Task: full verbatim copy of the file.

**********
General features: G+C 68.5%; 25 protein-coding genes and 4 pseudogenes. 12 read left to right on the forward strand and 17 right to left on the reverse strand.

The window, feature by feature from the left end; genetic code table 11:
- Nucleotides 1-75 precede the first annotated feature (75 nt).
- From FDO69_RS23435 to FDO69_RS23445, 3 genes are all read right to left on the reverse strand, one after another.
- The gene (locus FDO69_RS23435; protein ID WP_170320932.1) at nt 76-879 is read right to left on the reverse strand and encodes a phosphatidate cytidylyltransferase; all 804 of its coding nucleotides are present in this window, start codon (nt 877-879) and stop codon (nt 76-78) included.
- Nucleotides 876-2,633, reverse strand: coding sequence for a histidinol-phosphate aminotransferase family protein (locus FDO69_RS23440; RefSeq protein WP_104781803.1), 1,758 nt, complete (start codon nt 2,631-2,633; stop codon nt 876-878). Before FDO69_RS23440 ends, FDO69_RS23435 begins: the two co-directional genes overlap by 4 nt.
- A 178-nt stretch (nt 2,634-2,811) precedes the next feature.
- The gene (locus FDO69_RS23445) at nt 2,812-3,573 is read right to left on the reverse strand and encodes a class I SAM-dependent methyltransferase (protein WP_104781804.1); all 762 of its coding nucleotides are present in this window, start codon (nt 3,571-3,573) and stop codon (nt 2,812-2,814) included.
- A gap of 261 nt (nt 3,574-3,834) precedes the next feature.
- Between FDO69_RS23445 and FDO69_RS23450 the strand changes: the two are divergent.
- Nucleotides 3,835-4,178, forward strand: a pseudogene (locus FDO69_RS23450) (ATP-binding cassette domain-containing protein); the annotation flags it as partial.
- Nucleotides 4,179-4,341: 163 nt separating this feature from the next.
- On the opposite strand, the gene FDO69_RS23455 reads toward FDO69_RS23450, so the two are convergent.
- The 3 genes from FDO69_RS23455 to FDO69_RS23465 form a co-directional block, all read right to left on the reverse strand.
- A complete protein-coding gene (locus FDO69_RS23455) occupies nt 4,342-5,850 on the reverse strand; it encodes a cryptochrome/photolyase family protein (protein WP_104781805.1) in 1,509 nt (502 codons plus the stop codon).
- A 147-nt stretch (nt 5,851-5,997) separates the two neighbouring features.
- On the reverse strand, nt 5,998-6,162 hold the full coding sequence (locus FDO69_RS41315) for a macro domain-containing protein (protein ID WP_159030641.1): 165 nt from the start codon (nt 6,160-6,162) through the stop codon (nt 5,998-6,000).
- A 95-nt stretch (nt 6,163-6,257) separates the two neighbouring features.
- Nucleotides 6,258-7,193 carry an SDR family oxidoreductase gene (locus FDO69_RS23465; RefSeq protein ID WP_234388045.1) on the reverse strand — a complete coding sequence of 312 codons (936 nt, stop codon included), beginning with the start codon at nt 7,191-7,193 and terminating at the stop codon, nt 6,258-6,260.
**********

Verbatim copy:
General features: G+C 68.5%; 25 protein-coding genes and 4 pseudogenes. 12 read left to right on the forward strand and 17 right to left on the reverse strand.

The window, feature by feature from the left end; genetic code table 11:
- Nucleotides 1-75 precede the first annotated feature (75 nt).
- From FDO69_RS23435 to FDO69_RS23445, 3 genes are all read right to left on the reverse strand, one after another.
- The gene (locus FDO69_RS23435; protein ID WP_170320932.1) at nt 76-879 is read right to left on the reverse strand and encodes a phosphatidate cytidylyltransferase; all 804 of its coding nucleotides are present in this window, start codon (nt 877-879) and stop codon (nt 76-78) included.
- Nucleotides 876-2,633, reverse strand: coding sequence for a histidinol-phosphate aminotransferase family protein (locus FDO69_RS23440; RefSeq protein WP_104781803.1), 1,758 nt, complete (start codon nt 2,631-2,633; stop codon nt 876-878). Before FDO69_RS23440 ends, FDO69_RS23435 begins: the two co-directional genes overlap by 4 nt.
- A 178-nt stretch (nt 2,634-2,811) precedes the next feature.
- The gene (locus FDO69_RS23445) at nt 2,812-3,573 is read right to left on the reverse strand and encodes a class I SAM-dependent methyltransferase (protein WP_104781804.1); all 762 of its coding nucleotides are present in this window, start codon (nt 3,571-3,573) and stop codon (nt 2,812-2,814) included.
- A gap of 261 nt (nt 3,574-3,834) precedes the next feature.
- Between FDO69_RS23445 and FDO69_RS23450 the strand changes: the two are divergent.
- Nucleotides 3,835-4,178, forward strand: a pseudogene (locus FDO69_RS23450) (ATP-binding cassette domain-containing protein); the annotation flags it as partial.
- Nucleotides 4,179-4,341: 163 nt separating this feature from the next.
- On the opposite strand, the gene FDO69_RS23455 reads toward FDO69_RS23450, so the two are convergent.
- The 3 genes from FDO69_RS23455 to FDO69_RS23465 form a co-directional block, all read right to left on the reverse strand.
- A complete protein-coding gene (locus FDO69_RS23455) occupies nt 4,342-5,850 on the reverse strand; it encodes a cryptochrome/photolyase family protein (protein WP_104781805.1) in 1,509 nt (502 codons plus the stop codon).
- A 147-nt stretch (nt 5,851-5,997) separates the two neighbouring features.
- On the reverse strand, nt 5,998-6,162 hold the full coding sequence (locus FDO69_RS41315) for a macro domain-containing protein (protein ID WP_159030641.1): 165 nt from the start codon (nt 6,160-6,162) through the stop codon (nt 5,998-6,000).
- A 95-nt stretch (nt 6,163-6,257) separates the two neighbouring features.
- Nucleotides 6,258-7,193 carry an SDR family oxidoreductase gene (locus FDO69_RS23465; RefSeq protein ID WP_234388045.1) on the reverse strand — a complete coding sequence of 312 codons (936 nt, stop codon included), beginning with the start codon at nt 7,191-7,193 and terminating at the stop codon, nt 6,258-6,260.